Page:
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Timex in India

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Case Details:

Case Code : BSTR053
Case Length : 13 Pages
Period : 1990 - 2003
Organization : TATA Timex Corp
Pub Date : 2003
Teaching Note :Not Available
Countries : India
Industry : Watches

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This case study was compiled from published sources, and is intended to be used as a basis for class discussion. It is not intended to illustrate either effective or ineffective handling of a management situation. Nor is it a primary information source.

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"Imagine people walking into a Titan showroom, asking for Timex and being told that the brand was not being sold any longer. The 'Timex has wound up' factor was crippling. We had to rebuild the image from scratch."

- Pratap P, Marketing Manager, Timex Watches, in August 2000.


In March 1998, Timex Corporation (Timex Corp.), the US-based watch manufacturer and Titan Industries Ltd. (Titan),1 leading Indian watch manufacturer, announced the break-up of their joint venture (JV), Timex Watches Ltd (Timex). Considering the fact that during the JV's six-year life span, Timex had built up sizeable brand equity in the Indian watch industry, the break-up attracted significant media attention.

However, the development did not come as a surprise to industry observers, as the JV had not been functioning smoothly since 1996. Analysts remarked that by breaking up with Titan, Timex stood to lose a lot. The partnership with Titan had provided Timex access to over 5,000 retail outlets, 2,500 showrooms, 220 direct dealers, 100 multi-brand outlets and 20 exclusive showrooms. It was felt that with the dissolution of the JV, Timex would not have a distribution network to market even 25% of its output. Since Timex operated primarily in the lower segment of the market (below Rs2 1,000), the absence of a strong distribution network would make it difficult for the company to compete with established players such as HMT and Titan and players in the unorganized sector in this segment.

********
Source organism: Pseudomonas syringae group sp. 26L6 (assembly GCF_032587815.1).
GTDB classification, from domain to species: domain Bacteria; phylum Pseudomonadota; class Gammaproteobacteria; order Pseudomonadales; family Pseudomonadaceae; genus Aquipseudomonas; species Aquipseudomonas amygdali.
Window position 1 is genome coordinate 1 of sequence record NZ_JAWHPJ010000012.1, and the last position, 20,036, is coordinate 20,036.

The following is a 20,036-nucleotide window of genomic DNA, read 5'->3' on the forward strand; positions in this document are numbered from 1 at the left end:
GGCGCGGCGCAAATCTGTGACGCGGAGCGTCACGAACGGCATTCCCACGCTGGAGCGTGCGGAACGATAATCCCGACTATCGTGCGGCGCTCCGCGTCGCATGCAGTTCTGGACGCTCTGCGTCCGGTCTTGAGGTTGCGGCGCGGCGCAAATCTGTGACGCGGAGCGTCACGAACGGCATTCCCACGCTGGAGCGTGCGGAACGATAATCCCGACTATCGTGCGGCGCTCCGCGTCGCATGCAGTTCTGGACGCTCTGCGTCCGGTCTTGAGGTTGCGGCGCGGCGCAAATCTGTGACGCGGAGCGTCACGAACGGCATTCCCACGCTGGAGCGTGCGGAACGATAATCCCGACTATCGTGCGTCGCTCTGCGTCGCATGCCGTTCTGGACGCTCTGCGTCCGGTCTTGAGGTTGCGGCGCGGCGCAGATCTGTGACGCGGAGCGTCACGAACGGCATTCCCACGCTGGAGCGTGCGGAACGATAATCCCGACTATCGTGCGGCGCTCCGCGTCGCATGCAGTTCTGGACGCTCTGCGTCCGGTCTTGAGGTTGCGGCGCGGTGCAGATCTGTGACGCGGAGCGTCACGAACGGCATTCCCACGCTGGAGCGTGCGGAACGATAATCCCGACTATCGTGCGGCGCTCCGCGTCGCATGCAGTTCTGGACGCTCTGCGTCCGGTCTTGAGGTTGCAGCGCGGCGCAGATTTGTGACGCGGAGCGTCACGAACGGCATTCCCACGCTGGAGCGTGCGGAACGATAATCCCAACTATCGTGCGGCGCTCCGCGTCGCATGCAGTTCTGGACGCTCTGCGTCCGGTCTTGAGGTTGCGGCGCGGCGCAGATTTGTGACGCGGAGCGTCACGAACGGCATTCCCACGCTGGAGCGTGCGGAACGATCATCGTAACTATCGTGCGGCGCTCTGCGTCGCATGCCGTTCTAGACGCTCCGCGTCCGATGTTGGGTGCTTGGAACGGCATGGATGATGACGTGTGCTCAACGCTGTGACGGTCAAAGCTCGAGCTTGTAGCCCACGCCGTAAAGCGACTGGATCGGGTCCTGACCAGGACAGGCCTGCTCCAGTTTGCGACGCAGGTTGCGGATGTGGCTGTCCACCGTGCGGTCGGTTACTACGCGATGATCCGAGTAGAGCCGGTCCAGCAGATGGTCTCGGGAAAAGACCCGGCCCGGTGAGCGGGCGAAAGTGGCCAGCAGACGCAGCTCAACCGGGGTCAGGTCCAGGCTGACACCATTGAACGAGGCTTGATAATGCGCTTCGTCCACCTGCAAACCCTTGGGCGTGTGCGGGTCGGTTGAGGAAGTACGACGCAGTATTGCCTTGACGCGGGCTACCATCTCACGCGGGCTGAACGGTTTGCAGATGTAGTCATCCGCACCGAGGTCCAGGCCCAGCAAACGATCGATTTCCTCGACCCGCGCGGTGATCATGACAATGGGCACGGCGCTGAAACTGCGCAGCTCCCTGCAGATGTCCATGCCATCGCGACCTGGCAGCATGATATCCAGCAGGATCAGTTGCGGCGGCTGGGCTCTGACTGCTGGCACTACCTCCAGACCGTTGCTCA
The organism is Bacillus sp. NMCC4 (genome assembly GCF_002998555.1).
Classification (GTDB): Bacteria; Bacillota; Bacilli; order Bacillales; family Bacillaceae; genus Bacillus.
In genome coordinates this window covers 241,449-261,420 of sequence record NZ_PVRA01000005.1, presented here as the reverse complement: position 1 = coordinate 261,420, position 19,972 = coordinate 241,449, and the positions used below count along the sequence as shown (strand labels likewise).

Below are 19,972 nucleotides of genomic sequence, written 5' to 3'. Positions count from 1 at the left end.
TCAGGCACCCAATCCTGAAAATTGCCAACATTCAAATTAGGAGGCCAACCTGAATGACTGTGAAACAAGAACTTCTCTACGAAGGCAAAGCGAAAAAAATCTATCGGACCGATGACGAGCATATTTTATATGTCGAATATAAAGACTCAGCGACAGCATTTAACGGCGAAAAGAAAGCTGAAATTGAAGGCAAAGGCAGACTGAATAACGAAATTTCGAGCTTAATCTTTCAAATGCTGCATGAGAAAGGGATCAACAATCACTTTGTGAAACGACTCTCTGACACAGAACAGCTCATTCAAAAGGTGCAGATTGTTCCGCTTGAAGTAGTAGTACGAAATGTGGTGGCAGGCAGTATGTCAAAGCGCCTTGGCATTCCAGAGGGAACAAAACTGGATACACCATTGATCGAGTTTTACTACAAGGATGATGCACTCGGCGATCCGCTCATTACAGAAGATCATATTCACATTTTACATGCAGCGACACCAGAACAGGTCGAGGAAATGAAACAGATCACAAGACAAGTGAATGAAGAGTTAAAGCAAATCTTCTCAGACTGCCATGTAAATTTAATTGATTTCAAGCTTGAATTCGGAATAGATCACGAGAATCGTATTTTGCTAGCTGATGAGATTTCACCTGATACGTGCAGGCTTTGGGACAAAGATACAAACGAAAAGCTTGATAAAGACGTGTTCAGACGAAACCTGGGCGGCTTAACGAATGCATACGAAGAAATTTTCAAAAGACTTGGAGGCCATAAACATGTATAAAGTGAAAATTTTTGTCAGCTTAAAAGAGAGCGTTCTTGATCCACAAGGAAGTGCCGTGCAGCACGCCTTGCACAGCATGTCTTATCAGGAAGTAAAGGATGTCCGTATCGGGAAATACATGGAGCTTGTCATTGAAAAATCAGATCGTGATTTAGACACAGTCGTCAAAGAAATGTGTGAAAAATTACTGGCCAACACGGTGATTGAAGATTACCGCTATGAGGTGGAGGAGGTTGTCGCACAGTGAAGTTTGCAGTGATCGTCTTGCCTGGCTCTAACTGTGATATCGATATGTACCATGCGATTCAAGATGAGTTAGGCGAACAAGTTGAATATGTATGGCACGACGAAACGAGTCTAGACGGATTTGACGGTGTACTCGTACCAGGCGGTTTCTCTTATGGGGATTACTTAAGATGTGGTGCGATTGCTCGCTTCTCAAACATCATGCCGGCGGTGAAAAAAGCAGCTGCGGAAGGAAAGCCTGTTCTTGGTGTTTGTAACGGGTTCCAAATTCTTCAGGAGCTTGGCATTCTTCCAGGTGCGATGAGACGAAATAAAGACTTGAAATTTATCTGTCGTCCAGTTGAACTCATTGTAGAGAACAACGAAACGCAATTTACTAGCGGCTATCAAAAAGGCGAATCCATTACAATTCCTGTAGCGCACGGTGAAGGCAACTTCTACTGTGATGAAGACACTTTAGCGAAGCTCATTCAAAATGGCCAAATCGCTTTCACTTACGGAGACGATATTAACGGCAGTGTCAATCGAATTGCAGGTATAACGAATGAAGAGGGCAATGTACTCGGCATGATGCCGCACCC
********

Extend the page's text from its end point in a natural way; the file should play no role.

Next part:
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Analysts remarked that Timex would have to set up its independent distribution network in the country from scratch. Since this would in all probability take a considerable amount of time, Timex risked losing market share to competitors. Much to Timex's relief, as per the agreement between the two companies, it was allowed to continue using Titan's distribution and marketing network for the next two years.

Thus, Timex had this much time to set up its own independent network. In February 2000, the JV ended formally, when Timex Watches BV (Timex Watches, a Netherlands-based division of Timex Corporation) bought a combined 28.78% stake of Titan and other Tata group companies in Timex for Rs 336.8 million. Following this, Timex became a 58.46% subsidiary of Timex Corporation Timex was now completely on its own in the Indian watch industry. Though the company had reportedly built up an impressive distribution network by 2000, the past two years had been tough for the company. Not only did the company lose those customers who had been looking for Timex watches at Titan showrooms, the Timex brand equity too suffered a great deal. Given these circumstances, analysts felt that Timex would find it difficult to regain its earlier stature.

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1] Titan Watches Limited was promoted jointly by Questar Investments Limited (a Tata group company) and Tamil Nadu Industrial Development Corporation Limited (TIDCO). Refer Exhibit I for details.

2] In April 2003, Rs 48 equaled 1 US $.


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